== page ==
Emergency Drills – are you doing them?
Think back to when you were a kid in school. Do you remember the various hazard drills you had to practice? Depending on where you lived there were fire drills, tornado drills, earthquake drills, intruder drills, etc. The idea was that if such an incident were to happen, everyone would know what to do without thinking about it. They would just act.
Why is it that once we get into the working world, it seems these drills go by the wayside? Whether you are just in an office building where you could be threatened by fire or tornados, or a shop where there could be industrial accidents like chemical spills, why is it we don’t always think to conduct these same ‘worst case’ scenario drills?
It’s time to reinstate the emergency drill. But this will not be just any emergency drill. All businesses are different, and that means you will have specific needs that have to be met. Think about what needs to be met in your workplace in an emergency.
In addition to the fire and nature-related threats already mentioned, are there any specific threats that may impact your workplace (i.e. radiation leaks, chemical spills, explosions from combustibles). If there are, you need to train your personnel on how to deal with these situations were they to arise.
It is important to make sure your employees know where they need to go, and how to get there, to be safe in an emergency situation.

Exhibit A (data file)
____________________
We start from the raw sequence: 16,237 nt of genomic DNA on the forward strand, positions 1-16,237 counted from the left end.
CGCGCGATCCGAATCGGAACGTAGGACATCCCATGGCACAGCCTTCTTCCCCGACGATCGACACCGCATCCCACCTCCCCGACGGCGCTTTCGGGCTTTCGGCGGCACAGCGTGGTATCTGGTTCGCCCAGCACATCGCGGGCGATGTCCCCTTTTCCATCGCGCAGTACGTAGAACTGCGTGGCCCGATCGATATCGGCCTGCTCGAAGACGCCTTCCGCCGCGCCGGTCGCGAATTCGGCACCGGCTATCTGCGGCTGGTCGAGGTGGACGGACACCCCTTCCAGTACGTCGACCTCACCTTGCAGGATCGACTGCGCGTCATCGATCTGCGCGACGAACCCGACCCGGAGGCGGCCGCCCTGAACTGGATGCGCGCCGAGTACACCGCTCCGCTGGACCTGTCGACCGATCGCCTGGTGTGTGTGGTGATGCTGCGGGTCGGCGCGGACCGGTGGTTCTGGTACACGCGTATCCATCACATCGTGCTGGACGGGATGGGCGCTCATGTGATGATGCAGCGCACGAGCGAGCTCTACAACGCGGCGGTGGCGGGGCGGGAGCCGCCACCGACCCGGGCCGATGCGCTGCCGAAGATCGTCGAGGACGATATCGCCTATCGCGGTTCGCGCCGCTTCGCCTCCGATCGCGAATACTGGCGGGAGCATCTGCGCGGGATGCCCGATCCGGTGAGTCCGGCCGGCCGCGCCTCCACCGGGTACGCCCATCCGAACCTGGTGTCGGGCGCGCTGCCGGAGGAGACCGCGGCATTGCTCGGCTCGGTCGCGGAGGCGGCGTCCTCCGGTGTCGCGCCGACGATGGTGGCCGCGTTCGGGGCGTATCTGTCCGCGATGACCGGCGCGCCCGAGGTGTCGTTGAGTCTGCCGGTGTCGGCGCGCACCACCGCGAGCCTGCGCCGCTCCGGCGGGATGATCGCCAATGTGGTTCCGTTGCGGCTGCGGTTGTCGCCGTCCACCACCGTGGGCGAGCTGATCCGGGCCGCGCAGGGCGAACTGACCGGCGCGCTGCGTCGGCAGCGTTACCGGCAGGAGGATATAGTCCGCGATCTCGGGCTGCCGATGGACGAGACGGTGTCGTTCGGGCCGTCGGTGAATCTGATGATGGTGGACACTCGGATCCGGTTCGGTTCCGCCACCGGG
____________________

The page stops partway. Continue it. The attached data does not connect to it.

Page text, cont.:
If you have a number of machines operating in your building, and some need to be monitored or assisted while running so they don’t burn up or cause more problems, you need a shut-down procedure that can be followed quickly while still getting your employees to safety in an emergency situation.
If your workplace has a number of chemicals or other hazardous materials in use, it is vital that you have measures in place to attempt to secure these materials as an evacuation or other emergency operation is underway. Many of these types of companies have special rooms where the chemicals are kept which can be shut and sealed off as an evacuation is happening.
You should plan regular drills with your employees to make sure they know what to do, when to do it, and how to do it in case of an emergency. While you may not want to regularly close down all your operations for a drill, you can go department by department, and make the employees do a mock incident, and monitor their reactions, noting any mistakes they make in the process.
While it may seem like an inconvenience, the more prepared your company is for the worst the better chance you will be able to safely shut down operations and get everyone out alive and well if the worst were to happen.
Right now Safety Concepts offer an online course in OHS Consultation. This course covers all the requirements under the new Harmonised OHS laws and it is a nationally recognised qualification that can be the start of your own Certificate IV in OHS. The course is completely online with no classes to attend or lectures to sit through. You can start your qualification immediately and study anywhere and anytime.